Professor Richard Bernhart Owen of the HKBU Department of Geography has analysed African lake sedimentary cores and established connections between a drying climate and technological and evolutionary changes in early humans. He also concluded that the impact of climate change had forced ancestral humans to learn new ways of living and develop new technologies, for example, the ancestors used big and rough stone tools in the beginning and gradually developed some light, handy and more varied tools. The research has been published in Proceedings of the National Academy of Sciences of the United States of America (PNAS), one of the world’s most-cited multidisciplinary scientific journals.
The research, titled as “Progressive aridification in East Africa over the last half million years and implications for human evolution”, involved collaborative studies between Professor Owen and researchers from Binghamton University, University of Arizona in the US, University of Saskatchewan in Canada, and several other institutions. The team also cooperated extensively with several organisations in Kenya.
In previous investigations, researchers have used fossils, artefacts, and lake cores to support theories of connections between environmental change in Africa and the evolution of anatomically modern humans, but the environmental evidence from these studies was based on cores that were too distant from the fossil sites to make firm comparisons.
Professor Owen and his team members analysed sedimentary cores from Lake Magadi in Kenya and were the first to provide a continuous and detailed multi proxy record of climate change extending back around one million years. Beginning around 575,000 years ago, the ancient lake began a long-term drying trend involving a change towards more saline and alkaline conditions. The trend was punctuated by many wet-dry cycles, but became very arid between 525,000 and 400,000 years ago and after 350,000 years ago.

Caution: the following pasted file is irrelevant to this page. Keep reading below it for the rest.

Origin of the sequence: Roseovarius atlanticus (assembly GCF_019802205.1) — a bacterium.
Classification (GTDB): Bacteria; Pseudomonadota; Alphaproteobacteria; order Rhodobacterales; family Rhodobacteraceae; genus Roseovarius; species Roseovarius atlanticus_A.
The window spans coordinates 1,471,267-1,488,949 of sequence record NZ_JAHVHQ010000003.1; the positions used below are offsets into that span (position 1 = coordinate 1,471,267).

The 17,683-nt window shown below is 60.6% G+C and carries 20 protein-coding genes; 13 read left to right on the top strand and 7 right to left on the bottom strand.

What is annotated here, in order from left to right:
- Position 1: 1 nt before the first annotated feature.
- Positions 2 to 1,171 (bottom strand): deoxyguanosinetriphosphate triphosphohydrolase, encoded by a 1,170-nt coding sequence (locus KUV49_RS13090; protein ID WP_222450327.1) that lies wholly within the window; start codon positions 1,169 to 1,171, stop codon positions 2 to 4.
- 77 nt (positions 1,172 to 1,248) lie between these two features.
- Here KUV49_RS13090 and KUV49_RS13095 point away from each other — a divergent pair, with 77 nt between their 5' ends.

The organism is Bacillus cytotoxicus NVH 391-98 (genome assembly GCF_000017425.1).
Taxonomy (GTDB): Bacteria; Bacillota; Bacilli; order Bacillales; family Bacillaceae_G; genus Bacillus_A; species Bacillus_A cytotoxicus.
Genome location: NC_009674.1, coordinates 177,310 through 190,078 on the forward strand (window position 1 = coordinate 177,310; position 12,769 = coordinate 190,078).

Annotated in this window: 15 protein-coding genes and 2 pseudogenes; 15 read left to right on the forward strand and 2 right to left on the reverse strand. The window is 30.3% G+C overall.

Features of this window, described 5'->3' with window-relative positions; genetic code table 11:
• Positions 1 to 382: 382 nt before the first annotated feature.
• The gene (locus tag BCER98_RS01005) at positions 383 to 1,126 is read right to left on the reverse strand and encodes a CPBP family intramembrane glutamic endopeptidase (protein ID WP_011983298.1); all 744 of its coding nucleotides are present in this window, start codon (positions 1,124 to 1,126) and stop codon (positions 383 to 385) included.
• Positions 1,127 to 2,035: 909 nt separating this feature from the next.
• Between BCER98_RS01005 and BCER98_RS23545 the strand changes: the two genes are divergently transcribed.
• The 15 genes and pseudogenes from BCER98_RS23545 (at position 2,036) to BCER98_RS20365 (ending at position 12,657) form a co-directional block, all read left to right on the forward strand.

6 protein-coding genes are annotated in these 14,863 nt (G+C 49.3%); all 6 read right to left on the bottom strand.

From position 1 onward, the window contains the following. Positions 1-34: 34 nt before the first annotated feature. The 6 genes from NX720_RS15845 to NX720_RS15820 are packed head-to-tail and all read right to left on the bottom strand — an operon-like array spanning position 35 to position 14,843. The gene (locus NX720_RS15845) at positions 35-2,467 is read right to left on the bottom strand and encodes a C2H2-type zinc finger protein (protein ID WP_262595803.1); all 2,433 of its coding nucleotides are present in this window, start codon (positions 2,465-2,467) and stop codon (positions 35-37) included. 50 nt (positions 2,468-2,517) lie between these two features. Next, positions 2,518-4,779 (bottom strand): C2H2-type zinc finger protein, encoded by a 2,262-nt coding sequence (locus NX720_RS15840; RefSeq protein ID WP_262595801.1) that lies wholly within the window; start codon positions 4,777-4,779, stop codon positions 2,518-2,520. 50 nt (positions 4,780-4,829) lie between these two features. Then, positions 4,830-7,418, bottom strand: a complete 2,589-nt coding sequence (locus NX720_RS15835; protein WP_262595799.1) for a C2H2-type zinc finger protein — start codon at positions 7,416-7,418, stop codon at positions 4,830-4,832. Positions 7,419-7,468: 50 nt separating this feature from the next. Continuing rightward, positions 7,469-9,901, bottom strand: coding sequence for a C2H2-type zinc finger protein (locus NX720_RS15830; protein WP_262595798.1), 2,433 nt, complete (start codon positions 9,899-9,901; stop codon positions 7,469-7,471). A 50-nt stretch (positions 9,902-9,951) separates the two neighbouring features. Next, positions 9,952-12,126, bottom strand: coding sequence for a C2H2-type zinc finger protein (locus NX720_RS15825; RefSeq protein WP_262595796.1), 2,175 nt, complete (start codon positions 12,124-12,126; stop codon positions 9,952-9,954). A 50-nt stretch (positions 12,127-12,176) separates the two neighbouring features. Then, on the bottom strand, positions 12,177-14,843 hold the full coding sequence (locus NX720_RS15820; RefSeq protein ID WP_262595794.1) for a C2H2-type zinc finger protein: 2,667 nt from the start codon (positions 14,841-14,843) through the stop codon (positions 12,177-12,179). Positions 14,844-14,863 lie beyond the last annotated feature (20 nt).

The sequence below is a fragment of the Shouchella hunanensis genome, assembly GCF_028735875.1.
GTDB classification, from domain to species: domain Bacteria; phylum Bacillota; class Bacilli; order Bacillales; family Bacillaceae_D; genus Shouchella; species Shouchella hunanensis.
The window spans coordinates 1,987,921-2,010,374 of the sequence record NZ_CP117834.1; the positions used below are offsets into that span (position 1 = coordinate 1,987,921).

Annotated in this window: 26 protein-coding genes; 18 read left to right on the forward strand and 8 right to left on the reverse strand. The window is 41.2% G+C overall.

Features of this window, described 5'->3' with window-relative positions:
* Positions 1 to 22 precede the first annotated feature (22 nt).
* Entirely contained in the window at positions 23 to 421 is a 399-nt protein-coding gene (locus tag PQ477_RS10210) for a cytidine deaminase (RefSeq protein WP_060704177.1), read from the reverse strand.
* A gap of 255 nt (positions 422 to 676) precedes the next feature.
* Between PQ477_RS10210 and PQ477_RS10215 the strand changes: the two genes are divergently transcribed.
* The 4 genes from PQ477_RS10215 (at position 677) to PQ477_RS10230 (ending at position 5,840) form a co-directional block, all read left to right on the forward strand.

The earlier episode of aridification at Lake Magadi occurred concurrently with extinctions of large grazing mammals in the nearby Olorgesailie Basin and a change from Acheulean style stone tools, before half a million years ago, to the first known Middle Stone Age artefacts, which appeared by 320,000 years ago. It is this overlap between a switch in stone tool industries, mammal extinctions and a major climate change that helps to prove the importance of climate variability in evolution.
Professor Owen said, “Much evidence for human evolution has been gathered from the area, but linking those records to detailed environmental records was missing until now. There is a big gap in the records between the last Early Stone Age tools and the appearance of Middle Stone Age tools. Our results plugged that gap with a continuous environmental record.”
Professor Owen has suggested that the drying climate and climate variability may have led to an uneven distribution of resources that caused humans to travel more widely and mix with other groups to access raw materials. This would, in turn, have provided a selective pressure favouring technological change and the ability to survive in a difficult environment using new technologies.
The research clearly documents the impact of climate change on ancestral humans, who had to learn new ways of living. Professor Owen notes that modern climate change will also require today’s populations to change and adapt. “We now have a major impact on our environment and should we allow change to occur too quickly then our societies may struggle to adjust successfully, as our ancestors did long ago,” said Professor Owen.